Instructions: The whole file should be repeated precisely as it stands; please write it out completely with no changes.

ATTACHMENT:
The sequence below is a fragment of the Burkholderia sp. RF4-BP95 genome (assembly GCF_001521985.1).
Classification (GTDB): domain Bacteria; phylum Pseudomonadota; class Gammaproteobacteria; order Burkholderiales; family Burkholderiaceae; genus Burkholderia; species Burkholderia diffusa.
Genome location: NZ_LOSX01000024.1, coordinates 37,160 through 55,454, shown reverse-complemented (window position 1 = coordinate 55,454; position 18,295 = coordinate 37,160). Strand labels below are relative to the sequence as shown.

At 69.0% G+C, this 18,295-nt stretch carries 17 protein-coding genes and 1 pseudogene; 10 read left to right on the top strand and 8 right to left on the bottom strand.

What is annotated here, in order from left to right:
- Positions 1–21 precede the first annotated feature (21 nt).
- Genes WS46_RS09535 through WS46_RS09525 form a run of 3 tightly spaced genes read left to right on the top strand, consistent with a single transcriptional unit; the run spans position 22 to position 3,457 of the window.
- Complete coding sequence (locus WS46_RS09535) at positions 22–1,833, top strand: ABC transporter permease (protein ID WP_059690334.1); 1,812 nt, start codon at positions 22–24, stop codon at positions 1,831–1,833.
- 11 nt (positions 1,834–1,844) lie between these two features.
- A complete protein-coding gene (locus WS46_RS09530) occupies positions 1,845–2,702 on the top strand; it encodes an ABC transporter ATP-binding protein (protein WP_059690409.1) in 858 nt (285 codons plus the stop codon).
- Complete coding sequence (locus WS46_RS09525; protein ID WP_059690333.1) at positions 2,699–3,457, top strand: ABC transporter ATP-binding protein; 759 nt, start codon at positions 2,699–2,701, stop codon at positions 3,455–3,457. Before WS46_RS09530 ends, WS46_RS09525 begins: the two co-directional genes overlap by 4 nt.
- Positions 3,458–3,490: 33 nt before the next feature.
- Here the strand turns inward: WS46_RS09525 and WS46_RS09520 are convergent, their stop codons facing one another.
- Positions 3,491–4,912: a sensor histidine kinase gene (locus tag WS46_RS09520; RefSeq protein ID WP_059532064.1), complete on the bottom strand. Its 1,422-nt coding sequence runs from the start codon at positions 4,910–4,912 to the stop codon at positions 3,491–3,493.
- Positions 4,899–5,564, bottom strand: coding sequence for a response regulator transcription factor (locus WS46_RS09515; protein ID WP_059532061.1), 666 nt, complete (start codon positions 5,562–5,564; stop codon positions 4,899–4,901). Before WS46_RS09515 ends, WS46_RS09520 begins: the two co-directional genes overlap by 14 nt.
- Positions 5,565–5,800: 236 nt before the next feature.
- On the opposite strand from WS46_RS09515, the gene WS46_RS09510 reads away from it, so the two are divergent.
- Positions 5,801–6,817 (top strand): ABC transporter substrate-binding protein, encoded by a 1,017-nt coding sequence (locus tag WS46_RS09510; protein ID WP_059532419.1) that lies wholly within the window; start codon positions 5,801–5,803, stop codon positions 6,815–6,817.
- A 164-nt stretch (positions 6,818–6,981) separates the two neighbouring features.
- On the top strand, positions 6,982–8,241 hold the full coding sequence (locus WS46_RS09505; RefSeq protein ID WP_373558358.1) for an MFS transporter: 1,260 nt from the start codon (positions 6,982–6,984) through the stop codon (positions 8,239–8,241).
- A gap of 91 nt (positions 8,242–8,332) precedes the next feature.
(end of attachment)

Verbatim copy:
The sequence below is a fragment of the Burkholderia sp. RF4-BP95 genome (assembly GCF_001521985.1).
Classification (GTDB): domain Bacteria; phylum Pseudomonadota; class Gammaproteobacteria; order Burkholderiales; family Burkholderiaceae; genus Burkholderia; species Burkholderia diffusa.
Genome location: NZ_LOSX01000024.1, coordinates 37,160 through 55,454, shown reverse-complemented (window position 1 = coordinate 55,454; position 18,295 = coordinate 37,160). Strand labels below are relative to the sequence as shown.

At 69.0% G+C, this 18,295-nt stretch carries 17 protein-coding genes and 1 pseudogene; 10 read left to right on the top strand and 8 right to left on the bottom strand.

What is annotated here, in order from left to right:
- Positions 1–21 precede the first annotated feature (21 nt).
- Genes WS46_RS09535 through WS46_RS09525 form a run of 3 tightly spaced genes read left to right on the top strand, consistent with a single transcriptional unit; the run spans position 22 to position 3,457 of the window.
- Complete coding sequence (locus WS46_RS09535) at positions 22–1,833, top strand: ABC transporter permease (protein ID WP_059690334.1); 1,812 nt, start codon at positions 22–24, stop codon at positions 1,831–1,833.
- 11 nt (positions 1,834–1,844) lie between these two features.
- A complete protein-coding gene (locus WS46_RS09530) occupies positions 1,845–2,702 on the top strand; it encodes an ABC transporter ATP-binding protein (protein WP_059690409.1) in 858 nt (285 codons plus the stop codon).
- Complete coding sequence (locus WS46_RS09525; protein ID WP_059690333.1) at positions 2,699–3,457, top strand: ABC transporter ATP-binding protein; 759 nt, start codon at positions 2,699–2,701, stop codon at positions 3,455–3,457. Before WS46_RS09530 ends, WS46_RS09525 begins: the two co-directional genes overlap by 4 nt.
- Positions 3,458–3,490: 33 nt before the next feature.
- Here the strand turns inward: WS46_RS09525 and WS46_RS09520 are convergent, their stop codons facing one another.
- Positions 3,491–4,912: a sensor histidine kinase gene (locus tag WS46_RS09520; RefSeq protein ID WP_059532064.1), complete on the bottom strand. Its 1,422-nt coding sequence runs from the start codon at positions 4,910–4,912 to the stop codon at positions 3,491–3,493.
- Positions 4,899–5,564, bottom strand: coding sequence for a response regulator transcription factor (locus WS46_RS09515; protein ID WP_059532061.1), 666 nt, complete (start codon positions 5,562–5,564; stop codon positions 4,899–4,901). Before WS46_RS09515 ends, WS46_RS09520 begins: the two co-directional genes overlap by 14 nt.
- Positions 5,565–5,800: 236 nt before the next feature.
- On the opposite strand from WS46_RS09515, the gene WS46_RS09510 reads away from it, so the two are divergent.
- Positions 5,801–6,817 (top strand): ABC transporter substrate-binding protein, encoded by a 1,017-nt coding sequence (locus tag WS46_RS09510; protein ID WP_059532419.1) that lies wholly within the window; start codon positions 5,801–5,803, stop codon positions 6,815–6,817.
- A 164-nt stretch (positions 6,818–6,981) separates the two neighbouring features.
- On the top strand, positions 6,982–8,241 hold the full coding sequence (locus WS46_RS09505; RefSeq protein ID WP_373558358.1) for an MFS transporter: 1,260 nt from the start codon (positions 6,982–6,984) through the stop codon (positions 8,239–8,241).
- A gap of 91 nt (positions 8,242–8,332) precedes the next feature.